Scientists urge ban on AIs designed to predict crime, Minority Report-style

A controversial research employing automated facial recognition algorithms to predict if a person will commit a crime is due to be published in an upcoming book. But over 1,700 experts, researchers, and academics from AI research have signed an open letter opposing such research, citing “grave concerns” over the study and urging Springer, the publisher of the book, to withdraw its offer.

Still from the movie Minority Report, staring Tom Cruise. Credit: DreamWorks.

The research, led by a team from Harrisburg University in the U.S., is proposing technology that can predict if someone will commit a crime, a scenario reminiscent of the science fiction book and movie Minority Report — only this time, it’s no fiction.

Would-be offenders can be identified solely by their face with “80% accuracy and with no racial bias” by exploiting huge police datasets of criminal data and biometrics. Layers of deep neural networks then make sense of this data to “produce tools for crime prevention, law enforcement, and military applications that are less impacted by implicit biases and emotional responses,” according to Nathaniel Ashby, a Harrisburg University professor and co-author of the study slated for publishing in the upcoming book series “Springer Nature — Research Book Series: Transactions on Computational Science and Computational Intelligence.”

However, the research community at large begs to differ. Writing to the Springer editorial committee in a recent open letter, over a thousand experts argue that predictive policing software is anything but unbiased. They cite published research showing that facial recognition software is deeply flawed and often works poorly when identifying non-white faces.

“Machine learning programs are not neutral; research agendas and the data sets they work with often inherit dominant cultural beliefs about the world,” the authors wrote.

“The uncritical acceptance of default assumptions inevitably leads to discriminatory design in algorithmic systems, reproducing ideas which normalize social hierarchies and legitimize violence against marginalized groups.”

Studies show that people of color are more likely to be treated harshly than white people at every stage of the legal system. Any software built on existing criminal legal frameworks will inevitably inherit these distortions in the data. In other words, the machine will repeat the same prejudices when it comes to determining if a person has the “face of a criminal”, which echoes the 19th-century pseudoscience of physiognomy — the practice of assessing a person’s character or personality from their outer appearance.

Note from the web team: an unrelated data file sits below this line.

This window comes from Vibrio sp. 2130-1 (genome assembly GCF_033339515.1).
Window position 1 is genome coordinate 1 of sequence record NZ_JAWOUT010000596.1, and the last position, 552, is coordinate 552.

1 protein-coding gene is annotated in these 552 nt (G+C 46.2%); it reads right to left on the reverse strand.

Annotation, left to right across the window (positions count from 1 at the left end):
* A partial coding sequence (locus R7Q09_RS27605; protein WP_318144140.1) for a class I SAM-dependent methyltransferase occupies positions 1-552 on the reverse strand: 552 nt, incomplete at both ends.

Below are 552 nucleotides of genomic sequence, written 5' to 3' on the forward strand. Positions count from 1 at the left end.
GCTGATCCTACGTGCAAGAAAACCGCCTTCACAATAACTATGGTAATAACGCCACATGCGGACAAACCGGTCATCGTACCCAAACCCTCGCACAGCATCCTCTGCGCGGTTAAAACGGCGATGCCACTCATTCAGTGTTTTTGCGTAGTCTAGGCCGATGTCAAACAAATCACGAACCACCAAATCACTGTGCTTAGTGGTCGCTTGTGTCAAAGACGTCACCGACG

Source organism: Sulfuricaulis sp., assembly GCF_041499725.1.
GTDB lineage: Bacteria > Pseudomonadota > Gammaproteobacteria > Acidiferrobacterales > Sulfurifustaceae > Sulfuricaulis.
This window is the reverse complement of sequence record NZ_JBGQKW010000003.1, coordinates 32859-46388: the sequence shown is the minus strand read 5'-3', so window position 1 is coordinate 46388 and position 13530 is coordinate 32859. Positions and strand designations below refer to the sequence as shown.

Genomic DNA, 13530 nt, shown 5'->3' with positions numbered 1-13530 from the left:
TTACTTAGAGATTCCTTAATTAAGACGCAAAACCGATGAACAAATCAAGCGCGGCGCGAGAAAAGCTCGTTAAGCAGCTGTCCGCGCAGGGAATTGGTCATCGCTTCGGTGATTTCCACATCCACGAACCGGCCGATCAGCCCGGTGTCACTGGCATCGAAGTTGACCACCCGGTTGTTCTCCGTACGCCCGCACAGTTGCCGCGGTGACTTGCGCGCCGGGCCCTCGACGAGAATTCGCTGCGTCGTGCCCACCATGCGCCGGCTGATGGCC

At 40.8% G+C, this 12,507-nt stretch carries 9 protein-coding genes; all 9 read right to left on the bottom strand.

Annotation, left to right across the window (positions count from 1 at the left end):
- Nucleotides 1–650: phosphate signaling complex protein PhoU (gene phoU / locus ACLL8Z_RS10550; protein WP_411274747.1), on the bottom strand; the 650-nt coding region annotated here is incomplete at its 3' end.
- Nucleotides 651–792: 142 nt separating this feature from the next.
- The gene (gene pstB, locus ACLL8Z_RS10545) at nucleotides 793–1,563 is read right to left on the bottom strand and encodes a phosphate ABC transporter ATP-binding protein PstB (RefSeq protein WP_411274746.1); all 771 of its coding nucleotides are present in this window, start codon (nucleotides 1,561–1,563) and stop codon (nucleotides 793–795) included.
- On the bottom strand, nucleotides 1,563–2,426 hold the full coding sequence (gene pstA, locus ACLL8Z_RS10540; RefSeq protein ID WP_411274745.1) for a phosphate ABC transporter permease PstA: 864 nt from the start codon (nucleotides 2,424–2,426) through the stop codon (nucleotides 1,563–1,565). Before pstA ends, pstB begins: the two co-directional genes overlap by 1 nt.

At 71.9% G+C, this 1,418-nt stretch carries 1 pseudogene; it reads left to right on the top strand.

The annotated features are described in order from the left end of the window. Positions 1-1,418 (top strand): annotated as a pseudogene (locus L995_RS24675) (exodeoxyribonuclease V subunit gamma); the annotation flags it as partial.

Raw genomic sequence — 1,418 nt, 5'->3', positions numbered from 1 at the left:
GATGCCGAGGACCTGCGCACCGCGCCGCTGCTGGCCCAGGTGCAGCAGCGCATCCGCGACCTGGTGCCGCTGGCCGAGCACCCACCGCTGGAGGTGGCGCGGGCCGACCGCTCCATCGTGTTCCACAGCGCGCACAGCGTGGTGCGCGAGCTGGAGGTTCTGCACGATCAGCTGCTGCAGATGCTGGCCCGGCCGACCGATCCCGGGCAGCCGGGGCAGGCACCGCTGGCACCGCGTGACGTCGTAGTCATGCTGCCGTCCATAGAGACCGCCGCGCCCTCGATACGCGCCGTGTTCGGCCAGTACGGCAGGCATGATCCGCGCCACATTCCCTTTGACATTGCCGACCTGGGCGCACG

“Let’s be clear: there is no way to develop a system that can predict or identify “criminality” that is not racially biased — because the category of “criminality” itself is racially biased,” the authors said.

Lastly, it’s not just the way the AI is trained and data bias — the science itself is shaky at best. The idea that criminality can be predicted in any way is dubious or questionable at best.

Artificial intelligence can definitely be a source for good. Machine learning algorithms are radically transforming healthcare, for instance by allowing professionals to identify certain tumors with greater accuracy than seasoned oncologists. Investors like Tej Kohli and Andreesen Horowitz have bet billions on the next generation of AI-enabled robotics, such as robotic surgeons and bionic arms, to name a few.

But, as we see now, AI can also lead to nefarious outcomes, and it’s still an immature field. After all, such machines are no more ethical or unbiased than their human designers and the data they are fed.

Researchers around the world are rising against algorithmically predictive law enforcement. Also this week, a group of American mathematicians wrote an open letter in the Notices of the American Mathematical Society in which they urge their peers no to work on such software.

The authors of this letter are against any kind of predictive law-enforcement software. Rather than identifying would-be criminals solely by their face, some of this software supposedly “predict” crimes before they happen, thus signaling law enforcement where to direct their resources.

“In light of the extrajudicial murders by police of George Floyd, Breonna Taylor, Tony McDade and numerous others before them, and the subsequent brutality of the police response to protests, we call on the mathematics community to boycott working with police departments,” the letter states.

“Given the structural racism and brutality in US policing, we do not believe that mathematicians should be collaborating with police departments in this manner,” the authors state. “It is simply too easy to create a ‘scientific’ veneer for racism. Please join us in committing to not collaborating with police. It is, at this moment, the very least we can do as a community.”

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